Bob and Margaret Bombara of Queens get away to the ocean whenever they can. Margaret, a retired educator, remembers trips to Staten Island “back when it was beaches,” and she and Bob have spent more summers on Long Island’s East End than they can count. Recently they’ve taken
up paddleboarding, which they’re getting the hang of steps from their newly built vacation home in Southold. “When we first stood on this property, before the house was here, and looked out, we were sold right away,” Margaret says, pointing at Long Island Sound 50 yards off.
Today the couple are at ease, but nearly five years ago, they witnessed the worst
that the ocean can do. When Superstorm Sandy pummeled New York in October 2012, their main home, a Tudor located less than a block from Jamaica Bay in Queens’ Howard Beach, was badly damaged. Margaret and Bob, who were traveling at the time, returned to find two of their cars submerged, the home’s mechanicals and parquet floor drenched, and a refrigerator bobbing in the basement.
In the weeks to come there would be much to consider, from repairs and insurance to their beachfront lot in Southold, which is even closer to the water than their Queens house. Bob, an attorney, had wrangled permits to develop the land after a protracted legal battle, but now they weren’t sure whether to move forward.
“We could have left it empty,” Margaret says, “and we thought about it after all the trauma we’d been through.” Ultimately, the inveterate beachgoers chose to proceed, albeit cautiously, with a newfound respect for Mother Nature’s might.
Fortunately, architect John Berg had been adamant, even before Sandy hit, that their project meet the highest standards of resiliency. “We knew we had to build a rock-solid house,” says Berg, who met the Bombaras through the contractors at Seifert Construction.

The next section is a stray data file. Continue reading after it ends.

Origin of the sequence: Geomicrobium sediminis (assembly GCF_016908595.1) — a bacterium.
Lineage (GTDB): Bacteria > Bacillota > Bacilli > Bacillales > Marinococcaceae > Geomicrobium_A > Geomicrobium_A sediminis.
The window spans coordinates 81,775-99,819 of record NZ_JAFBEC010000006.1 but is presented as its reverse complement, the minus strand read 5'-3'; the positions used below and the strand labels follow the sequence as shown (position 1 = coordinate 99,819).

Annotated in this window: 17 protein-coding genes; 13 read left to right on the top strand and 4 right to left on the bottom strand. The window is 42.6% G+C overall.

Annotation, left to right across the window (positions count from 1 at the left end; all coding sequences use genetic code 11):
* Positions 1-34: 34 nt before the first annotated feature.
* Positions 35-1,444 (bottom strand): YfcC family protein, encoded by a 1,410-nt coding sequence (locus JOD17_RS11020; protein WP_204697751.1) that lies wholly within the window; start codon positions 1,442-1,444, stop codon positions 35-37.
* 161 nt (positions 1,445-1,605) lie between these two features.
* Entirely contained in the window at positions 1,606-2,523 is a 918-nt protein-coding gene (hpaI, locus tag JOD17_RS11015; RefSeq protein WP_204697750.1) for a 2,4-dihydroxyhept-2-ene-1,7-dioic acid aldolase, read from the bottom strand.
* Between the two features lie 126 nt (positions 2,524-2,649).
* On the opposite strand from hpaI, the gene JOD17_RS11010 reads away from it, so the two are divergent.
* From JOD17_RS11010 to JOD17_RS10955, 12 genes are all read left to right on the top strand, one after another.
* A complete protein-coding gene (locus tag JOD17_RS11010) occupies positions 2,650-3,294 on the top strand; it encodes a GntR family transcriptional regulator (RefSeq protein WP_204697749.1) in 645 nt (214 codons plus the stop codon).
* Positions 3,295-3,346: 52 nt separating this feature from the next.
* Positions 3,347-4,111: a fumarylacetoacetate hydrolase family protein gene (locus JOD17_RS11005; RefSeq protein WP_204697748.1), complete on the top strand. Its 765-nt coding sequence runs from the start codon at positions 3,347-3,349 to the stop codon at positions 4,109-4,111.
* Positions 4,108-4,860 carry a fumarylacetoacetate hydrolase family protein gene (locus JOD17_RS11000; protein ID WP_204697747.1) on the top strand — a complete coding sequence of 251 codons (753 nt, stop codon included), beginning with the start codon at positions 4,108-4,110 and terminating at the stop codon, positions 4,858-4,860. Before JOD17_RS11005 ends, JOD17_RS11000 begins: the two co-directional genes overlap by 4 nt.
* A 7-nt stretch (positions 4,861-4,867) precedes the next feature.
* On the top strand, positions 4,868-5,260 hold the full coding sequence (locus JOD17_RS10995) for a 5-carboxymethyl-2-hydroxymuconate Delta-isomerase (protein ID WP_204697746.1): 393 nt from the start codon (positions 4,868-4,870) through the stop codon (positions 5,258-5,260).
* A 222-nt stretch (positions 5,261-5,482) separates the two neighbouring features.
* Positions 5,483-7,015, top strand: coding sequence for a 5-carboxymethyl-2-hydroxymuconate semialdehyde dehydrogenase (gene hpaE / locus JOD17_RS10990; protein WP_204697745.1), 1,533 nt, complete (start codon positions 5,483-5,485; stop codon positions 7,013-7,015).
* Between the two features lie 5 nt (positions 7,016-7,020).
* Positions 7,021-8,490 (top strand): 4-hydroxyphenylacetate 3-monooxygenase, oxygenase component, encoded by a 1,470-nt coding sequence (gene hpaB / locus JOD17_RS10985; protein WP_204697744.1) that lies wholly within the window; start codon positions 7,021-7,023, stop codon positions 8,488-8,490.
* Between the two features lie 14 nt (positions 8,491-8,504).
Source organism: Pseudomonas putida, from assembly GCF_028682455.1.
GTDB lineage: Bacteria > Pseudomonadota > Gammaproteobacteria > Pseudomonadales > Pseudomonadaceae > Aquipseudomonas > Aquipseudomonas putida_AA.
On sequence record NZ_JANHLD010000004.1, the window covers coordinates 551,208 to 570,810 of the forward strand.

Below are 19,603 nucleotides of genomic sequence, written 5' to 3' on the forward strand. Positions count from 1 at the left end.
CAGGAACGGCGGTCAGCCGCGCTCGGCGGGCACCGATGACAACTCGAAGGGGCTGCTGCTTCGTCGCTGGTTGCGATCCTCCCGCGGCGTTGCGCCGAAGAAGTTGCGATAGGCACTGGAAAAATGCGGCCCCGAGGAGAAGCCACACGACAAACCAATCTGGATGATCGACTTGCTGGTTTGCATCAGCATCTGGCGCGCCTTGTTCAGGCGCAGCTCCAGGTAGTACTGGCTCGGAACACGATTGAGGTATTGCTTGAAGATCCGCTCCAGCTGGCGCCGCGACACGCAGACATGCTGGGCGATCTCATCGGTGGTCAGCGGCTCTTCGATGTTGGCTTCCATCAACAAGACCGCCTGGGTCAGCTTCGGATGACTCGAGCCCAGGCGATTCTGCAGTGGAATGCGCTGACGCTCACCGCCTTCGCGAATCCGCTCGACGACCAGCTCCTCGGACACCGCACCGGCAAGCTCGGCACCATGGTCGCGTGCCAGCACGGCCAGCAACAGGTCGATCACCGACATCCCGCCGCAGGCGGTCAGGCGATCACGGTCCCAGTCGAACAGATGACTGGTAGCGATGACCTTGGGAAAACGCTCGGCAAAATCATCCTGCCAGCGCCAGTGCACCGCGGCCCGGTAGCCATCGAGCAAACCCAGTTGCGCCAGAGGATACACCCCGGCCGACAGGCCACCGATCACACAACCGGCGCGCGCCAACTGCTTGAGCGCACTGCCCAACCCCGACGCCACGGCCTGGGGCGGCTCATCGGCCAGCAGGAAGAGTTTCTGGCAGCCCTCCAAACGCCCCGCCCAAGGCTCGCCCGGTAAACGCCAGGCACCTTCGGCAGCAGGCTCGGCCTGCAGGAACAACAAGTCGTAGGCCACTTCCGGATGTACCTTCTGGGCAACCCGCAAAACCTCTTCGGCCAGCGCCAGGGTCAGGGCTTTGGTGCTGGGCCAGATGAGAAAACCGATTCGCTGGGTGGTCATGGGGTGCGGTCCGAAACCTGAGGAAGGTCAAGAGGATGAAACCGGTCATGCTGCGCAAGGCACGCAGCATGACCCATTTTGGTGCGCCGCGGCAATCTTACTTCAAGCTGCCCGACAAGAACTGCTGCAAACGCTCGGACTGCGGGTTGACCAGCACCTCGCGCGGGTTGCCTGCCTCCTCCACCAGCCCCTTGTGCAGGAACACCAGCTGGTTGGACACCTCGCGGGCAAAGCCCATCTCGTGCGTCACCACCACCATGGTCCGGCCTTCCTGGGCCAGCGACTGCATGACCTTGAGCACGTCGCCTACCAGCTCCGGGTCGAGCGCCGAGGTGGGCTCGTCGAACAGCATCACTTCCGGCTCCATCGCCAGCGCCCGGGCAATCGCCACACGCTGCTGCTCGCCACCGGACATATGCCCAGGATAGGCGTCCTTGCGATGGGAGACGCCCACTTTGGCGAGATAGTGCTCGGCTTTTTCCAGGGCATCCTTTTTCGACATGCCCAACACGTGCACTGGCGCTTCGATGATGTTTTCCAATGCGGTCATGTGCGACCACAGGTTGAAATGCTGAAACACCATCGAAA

That meant going beyond hurricane windows and FEMA’s flood regulations, which required elevating the first floor 14 feet above sea level on wood pilings, and exploring emerging solutions to fortify the structure. Berg had heard of a formidable fiber-cement panel system from Europe called Equitone, and found that it was more moisture- and impact-resistant than the alternative cladding, stucco.
Margaret appreciated the material’s monolithic veneer and Bob liked that it was practically no-maintenance, and before they knew it, workers were assembling precut pieces from Germany in the street like a giant jigsaw puzzle. The panels were placed with a one-inch gap between them and the building, so that if the home’s skin does get wet in rain, it will dry quickly.
In contrast with the heft of its armor, the home’s interior is light and airy. Bob and Margaret say Sandy rattled their sense of security but also clarified their priorities for what a house should provide. In this case, more room for family to visit, less room for material things. “That’s what this house is all about, minimalism,” Margaret declares. “After Sandy, we lost so much stuff, and we’re not replacing any of it.”